or people l If anything positive
can be said about lockdown,
it is that it gave the medical
community and those who
interact with it the necessary
sense of urgency to really get to grips
with digital ways of delivering healthcare
into the home for as many patients as
possible for whom it could be safely
achieved. Whereas many might have
been wary of moving to digital could lead
to possibly losing contact with healthcare
providers, the presence of Covid-19 has
forced us all to understand digital delivery
better and engage with it more in order
to stay well.
Once called telehealth, which now
sounds archaic, many of us have over the
years moved to calling an HCP when we
needed some help, or sending them an
email instead of trying to go and see them
in person. It's far easier if you have had
a great one-on-one relationship with your
HCP, so you're not talking to a stranger
who knows nothing of your background.
Many of us have downloaded an app
we thought might help us - perhaps with
tracking blood sugars or giving info on the
carb content of food, getting the hang of
using smartphones and tablets along the
way. More recently, you may have done a
video call with their GP or other healthcare
Personally, I've gone from the odd
FaceTime conversation with a member
of the family living overseas to doing
lockdown lunches and birthday 'parties'
FROM BOOMERS TO ZOOMERS
The baby boomer generation - people born from 1946 to 1964,
during the post -World War II baby boom - have been getting to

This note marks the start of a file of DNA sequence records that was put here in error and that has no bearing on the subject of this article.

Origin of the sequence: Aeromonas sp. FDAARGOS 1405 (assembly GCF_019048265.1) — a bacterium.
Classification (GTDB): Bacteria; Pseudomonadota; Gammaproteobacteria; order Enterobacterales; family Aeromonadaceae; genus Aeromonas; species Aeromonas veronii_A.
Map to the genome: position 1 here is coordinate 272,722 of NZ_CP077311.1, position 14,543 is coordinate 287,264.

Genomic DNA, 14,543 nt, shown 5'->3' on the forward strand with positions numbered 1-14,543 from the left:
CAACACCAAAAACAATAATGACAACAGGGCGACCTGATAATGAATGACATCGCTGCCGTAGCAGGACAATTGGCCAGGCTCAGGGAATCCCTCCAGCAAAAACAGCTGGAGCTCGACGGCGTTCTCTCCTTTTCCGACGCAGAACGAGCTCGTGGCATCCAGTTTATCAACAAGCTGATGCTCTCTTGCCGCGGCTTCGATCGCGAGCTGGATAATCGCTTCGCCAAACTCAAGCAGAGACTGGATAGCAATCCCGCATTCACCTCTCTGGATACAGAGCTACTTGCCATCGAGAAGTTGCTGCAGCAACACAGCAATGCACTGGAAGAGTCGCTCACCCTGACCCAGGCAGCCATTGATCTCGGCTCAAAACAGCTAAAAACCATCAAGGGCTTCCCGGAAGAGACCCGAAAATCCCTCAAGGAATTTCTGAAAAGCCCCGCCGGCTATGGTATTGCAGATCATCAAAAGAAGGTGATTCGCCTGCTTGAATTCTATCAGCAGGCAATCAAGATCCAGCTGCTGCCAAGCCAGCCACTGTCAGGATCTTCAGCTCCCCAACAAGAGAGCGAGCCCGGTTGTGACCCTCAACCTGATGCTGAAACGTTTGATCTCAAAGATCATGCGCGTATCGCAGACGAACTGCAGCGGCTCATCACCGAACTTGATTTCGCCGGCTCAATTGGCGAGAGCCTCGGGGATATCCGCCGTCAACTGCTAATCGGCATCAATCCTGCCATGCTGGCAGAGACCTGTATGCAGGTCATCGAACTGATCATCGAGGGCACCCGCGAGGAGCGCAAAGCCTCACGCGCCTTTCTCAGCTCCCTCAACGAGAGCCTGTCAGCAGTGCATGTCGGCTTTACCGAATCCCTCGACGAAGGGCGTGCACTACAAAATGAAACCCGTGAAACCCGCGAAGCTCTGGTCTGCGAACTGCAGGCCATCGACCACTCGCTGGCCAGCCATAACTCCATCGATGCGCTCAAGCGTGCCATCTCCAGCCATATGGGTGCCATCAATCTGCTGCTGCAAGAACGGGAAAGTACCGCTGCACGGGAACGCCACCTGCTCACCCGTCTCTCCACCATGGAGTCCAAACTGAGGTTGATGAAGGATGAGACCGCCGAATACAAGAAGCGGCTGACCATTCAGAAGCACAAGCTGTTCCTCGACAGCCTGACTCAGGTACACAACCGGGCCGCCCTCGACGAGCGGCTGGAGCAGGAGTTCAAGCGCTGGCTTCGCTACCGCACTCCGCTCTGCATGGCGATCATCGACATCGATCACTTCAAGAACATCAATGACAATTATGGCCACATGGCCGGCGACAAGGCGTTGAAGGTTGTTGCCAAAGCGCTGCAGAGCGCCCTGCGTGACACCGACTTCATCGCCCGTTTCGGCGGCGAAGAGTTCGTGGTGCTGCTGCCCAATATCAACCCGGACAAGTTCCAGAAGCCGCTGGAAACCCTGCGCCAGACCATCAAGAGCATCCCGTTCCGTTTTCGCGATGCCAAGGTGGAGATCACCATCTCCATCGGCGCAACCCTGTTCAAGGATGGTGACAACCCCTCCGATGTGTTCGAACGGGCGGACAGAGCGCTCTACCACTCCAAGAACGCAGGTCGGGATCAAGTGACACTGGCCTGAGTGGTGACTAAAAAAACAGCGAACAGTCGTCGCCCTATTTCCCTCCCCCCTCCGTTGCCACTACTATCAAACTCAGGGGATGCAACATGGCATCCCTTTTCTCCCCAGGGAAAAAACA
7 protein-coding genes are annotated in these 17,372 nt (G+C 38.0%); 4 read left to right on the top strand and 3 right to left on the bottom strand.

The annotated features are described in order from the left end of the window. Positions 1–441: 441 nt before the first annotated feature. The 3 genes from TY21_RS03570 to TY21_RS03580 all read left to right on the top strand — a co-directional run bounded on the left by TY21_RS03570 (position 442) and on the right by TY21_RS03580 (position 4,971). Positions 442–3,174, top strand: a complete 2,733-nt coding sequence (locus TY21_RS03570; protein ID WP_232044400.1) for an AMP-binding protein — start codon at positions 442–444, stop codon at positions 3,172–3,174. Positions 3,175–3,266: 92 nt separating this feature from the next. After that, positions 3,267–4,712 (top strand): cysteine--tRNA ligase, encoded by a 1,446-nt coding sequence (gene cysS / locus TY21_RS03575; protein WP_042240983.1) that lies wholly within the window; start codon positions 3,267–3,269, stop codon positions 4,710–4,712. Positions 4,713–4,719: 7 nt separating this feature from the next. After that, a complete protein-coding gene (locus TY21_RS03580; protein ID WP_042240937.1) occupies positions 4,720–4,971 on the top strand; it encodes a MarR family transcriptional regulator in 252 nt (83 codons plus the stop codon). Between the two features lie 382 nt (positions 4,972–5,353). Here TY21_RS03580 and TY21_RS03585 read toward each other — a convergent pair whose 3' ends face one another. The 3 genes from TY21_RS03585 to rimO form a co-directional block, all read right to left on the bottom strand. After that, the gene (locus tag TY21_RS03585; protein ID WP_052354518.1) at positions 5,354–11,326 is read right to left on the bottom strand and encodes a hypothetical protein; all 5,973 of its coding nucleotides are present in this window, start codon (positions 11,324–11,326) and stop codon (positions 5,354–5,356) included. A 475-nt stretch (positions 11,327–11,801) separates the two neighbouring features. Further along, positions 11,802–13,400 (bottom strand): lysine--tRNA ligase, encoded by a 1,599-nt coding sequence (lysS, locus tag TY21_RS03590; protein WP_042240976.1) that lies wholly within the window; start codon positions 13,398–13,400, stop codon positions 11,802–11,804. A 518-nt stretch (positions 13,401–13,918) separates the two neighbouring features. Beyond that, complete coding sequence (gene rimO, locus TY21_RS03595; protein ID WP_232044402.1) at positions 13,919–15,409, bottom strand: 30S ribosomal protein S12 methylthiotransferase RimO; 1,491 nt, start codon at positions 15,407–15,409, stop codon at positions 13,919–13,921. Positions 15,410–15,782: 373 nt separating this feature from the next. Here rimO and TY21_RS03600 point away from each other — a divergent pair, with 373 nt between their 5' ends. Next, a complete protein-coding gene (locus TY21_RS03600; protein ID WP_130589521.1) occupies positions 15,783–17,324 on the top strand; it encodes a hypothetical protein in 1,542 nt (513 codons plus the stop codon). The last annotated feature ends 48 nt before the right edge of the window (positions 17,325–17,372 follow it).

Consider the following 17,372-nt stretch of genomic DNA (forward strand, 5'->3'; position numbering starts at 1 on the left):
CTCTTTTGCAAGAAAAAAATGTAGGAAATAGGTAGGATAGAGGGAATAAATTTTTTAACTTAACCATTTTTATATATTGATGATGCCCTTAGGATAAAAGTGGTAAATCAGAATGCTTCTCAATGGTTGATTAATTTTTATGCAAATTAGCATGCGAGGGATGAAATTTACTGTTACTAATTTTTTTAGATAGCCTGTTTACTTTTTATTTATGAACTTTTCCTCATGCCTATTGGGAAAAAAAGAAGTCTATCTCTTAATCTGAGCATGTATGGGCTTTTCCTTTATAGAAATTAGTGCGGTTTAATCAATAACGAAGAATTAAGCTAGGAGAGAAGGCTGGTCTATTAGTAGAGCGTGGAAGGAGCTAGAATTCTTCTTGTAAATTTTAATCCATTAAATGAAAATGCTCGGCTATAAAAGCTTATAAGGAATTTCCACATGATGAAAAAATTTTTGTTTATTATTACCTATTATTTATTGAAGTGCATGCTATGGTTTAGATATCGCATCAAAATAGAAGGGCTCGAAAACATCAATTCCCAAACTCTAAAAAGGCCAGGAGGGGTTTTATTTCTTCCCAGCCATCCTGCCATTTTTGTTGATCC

know digital devices and delivery (whether they liked it or not)
thanks to lockdown. By Sue Marshall
on Zoom. I've done work meetings on
Team, Skype and whatever else is now
being used by businesses the world
over, as well as joined in some brilliantly
organised online get-togethers of pretty
big groups of my 'diabuddies' which have
been very enjoyable.
I've also been able to report on how
suppliers (including the NHS) specifically
in the diabetes sector have turned
themselves inside out to help support
people with diabetes in their homes which
has been both humbling and reassuring.
There has been a sincere push to get
people living with the condition to help
themselves from home - with 'remote'
pump starts and access to wearable
devices in general being improved in
order to allow HCPs to see patient data -
while both are in their own homes.
The following is a round-up of news
about digital diabetes tech, mainly from
the US plus UK-related towards the end.
You can get an app for virtually anything
now, and your watch is unlikely just to tell
you the time anymore, while other devices
are also creeping in allowing anyone who
is interested in tracking aspects of their
health, not just blood glucose levels.
In the US, but also in Europe, Fitbit
has received regulatory clearance for its
new electrocardiogram app to track heart
rhythm and flag signs of atrial fibrillation.
The regulatory nod brings Fitbit up to
speed with other manufacturers like
Omnipod president and CEO
Shacey Petrovic on the cover
of MD Tech Review which
named the insulin pump
one of it's Top 10 wearable
medical devices 2020.